On the eighteenth of January 2016, a Palestinian youth entered my home town and stabbed my beloved wife Michal, who was five months pregnant at the time. One young terrorist brought us face to face with the pain, danger and hatred that has accompanied our return to Zion. A few days of mortal danger for a beloved woman and an unborn child clarified the moral obligation we have to defend ourselves without compromise.
On Friday, October sixteenth, I published my first post calling on the people of Israel to take action against the horror taking place just beyond our border in Syria. Thousands of Israelis responded, creating the largest crowdfunding campaign in Israel, raising millions of shekels for humanitarian aid — aid that was transferred by the Israeli Flying Aid organization to the real victims of that war: The suffering children in Syria.
Thousands of Israelis who did what no other nation did, not even Muslim countries. Thousands of Israelis who, with donations large and small, chose to be on the right side of history. This was done despite the bloody history between the Syrians and Israelis, despite the current situation, which is full of hate, despite the uncertain future between us. Or, in the words of one of our donors: “My husband and my brother were killed in Israel’s wars with Syria and my donation is the way I choose to do honor them.”
This is not my personal story; it is the story of Israeli society, a small example of the strange existence that is our reality. Rabbi Nachman of Bratslav said that the whole world is a very narrow bridge, and the important thing is not to be afraid. To live the true reality of our lives we must achieve a delicate balance in crossing this bridge, without falling into either side of the abyss.
On the one side is an abyss of surrender to those who want to destroy us; an abyss that they have tried to throw us into in the past; an abyss that they hope will swallow us in the present. On the other side is the abyss of focusing only on our own existence, of drowning out everything and everyone else.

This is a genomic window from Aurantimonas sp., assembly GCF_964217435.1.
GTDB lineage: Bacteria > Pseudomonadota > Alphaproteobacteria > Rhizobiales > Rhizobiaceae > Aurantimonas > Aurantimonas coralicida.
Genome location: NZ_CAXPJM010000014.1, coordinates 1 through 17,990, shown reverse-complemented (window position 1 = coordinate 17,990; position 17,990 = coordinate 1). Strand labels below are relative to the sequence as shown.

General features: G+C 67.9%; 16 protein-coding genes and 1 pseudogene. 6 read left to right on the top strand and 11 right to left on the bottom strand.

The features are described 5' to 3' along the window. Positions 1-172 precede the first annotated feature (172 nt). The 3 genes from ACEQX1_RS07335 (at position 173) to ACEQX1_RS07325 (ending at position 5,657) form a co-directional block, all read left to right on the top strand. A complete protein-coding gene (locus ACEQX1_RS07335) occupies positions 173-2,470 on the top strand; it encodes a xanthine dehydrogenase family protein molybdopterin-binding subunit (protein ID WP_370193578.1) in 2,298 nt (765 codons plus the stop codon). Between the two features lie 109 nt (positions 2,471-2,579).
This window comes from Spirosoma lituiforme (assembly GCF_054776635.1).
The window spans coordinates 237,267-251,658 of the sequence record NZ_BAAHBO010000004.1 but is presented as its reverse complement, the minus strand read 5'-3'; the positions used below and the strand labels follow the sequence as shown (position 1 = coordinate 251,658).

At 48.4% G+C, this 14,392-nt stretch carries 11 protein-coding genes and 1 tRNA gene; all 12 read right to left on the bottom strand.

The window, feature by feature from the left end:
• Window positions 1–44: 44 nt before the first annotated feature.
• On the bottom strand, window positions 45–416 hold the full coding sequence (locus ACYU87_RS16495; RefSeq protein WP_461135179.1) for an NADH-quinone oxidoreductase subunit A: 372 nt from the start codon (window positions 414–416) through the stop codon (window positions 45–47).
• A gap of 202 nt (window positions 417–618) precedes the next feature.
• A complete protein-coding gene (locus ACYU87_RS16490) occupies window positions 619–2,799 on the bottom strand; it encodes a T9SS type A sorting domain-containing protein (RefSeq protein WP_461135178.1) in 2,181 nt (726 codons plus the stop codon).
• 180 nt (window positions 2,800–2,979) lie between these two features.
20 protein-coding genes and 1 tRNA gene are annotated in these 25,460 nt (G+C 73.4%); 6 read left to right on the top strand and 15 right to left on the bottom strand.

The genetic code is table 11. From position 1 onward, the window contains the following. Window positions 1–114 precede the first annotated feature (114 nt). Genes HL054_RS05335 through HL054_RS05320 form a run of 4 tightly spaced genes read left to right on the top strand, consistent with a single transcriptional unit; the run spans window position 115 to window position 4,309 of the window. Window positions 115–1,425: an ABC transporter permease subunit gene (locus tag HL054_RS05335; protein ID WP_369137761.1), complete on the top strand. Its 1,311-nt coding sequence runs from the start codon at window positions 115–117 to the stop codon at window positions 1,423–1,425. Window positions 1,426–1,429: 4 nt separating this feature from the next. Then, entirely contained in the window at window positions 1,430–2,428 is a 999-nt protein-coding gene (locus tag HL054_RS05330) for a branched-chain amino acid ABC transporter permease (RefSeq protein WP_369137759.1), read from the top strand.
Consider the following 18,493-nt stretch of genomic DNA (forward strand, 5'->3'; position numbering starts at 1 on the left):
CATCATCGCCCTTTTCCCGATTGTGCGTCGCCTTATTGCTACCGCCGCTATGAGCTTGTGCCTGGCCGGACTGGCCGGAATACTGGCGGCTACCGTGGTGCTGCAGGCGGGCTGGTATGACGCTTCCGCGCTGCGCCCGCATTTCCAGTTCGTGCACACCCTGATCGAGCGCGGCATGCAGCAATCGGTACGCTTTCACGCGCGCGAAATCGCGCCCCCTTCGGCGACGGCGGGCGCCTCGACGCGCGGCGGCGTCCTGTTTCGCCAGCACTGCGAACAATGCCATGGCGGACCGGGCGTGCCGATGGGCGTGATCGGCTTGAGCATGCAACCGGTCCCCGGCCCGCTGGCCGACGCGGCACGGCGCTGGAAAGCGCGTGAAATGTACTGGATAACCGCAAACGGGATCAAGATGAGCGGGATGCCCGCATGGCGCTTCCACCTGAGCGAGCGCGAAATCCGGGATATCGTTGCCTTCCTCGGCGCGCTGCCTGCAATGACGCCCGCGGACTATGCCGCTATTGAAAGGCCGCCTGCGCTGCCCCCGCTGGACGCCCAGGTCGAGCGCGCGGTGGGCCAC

But despite our enemies’ hopes that we will either fall into one abyss and disappear or descend willingly into the other, and despite their accusations, we, the Jewish people and Israeli society, are carefully traveling across this bridge. We refuse to fall into the abyss. We refuse to lose ourselves and our identity as Jews in the Land of Israel. We also refuse to lose the image of God within us and our responsibility to others, even when they are our enemies.
There is so much pain in this world, and so many people who are purposely inflicting that pain. And it saddens me that the United Nations has chosen again and again to focus on Israel, a nation that is walking a very narrow bridge. We’ll continue on the path we have chosen because that is who we are. We will continue to exist as we are, because that is what is right and what is true. We will continue to exist as we are, because it is the righteous way to defeat those such as the BDS movement who are against us.
This week, four years ago, my father passed away. Menachem Froman Z”L was a rabbi, a resident of Judea and Samaria, and a peace activist. My father taught me that we were born with two hands. One hand with which to defend ourselves, and a second hand to extend in peace, compassion and caring for others. He taught us that our lives should be the clapping that happens when these two hands come together. Our lives should be an ongoing encounter between these conflicting motivations.
So let us raise both hands. Let us honor those two tasks — for the people of Israel, for the State of Israel, for our right to exist in our homeland, for our constant desire for peace, for the Israel Defense Forces and those who stand up for Israel, for Israelis who are engaged in acts of humane compassion, wherever they may be, for all those sharing our prophets’ vision of making the world a better place.
This is our story.
This post is adapted from a speech delivered at the United Nations in New York on Wednesday March 29, 2017.
Shivi Froman is an Israeli human rights activist and cofounder of “Just Beyond Our Borders,” a crowd-funding initiative that provides humanitarian aid for children in Syria.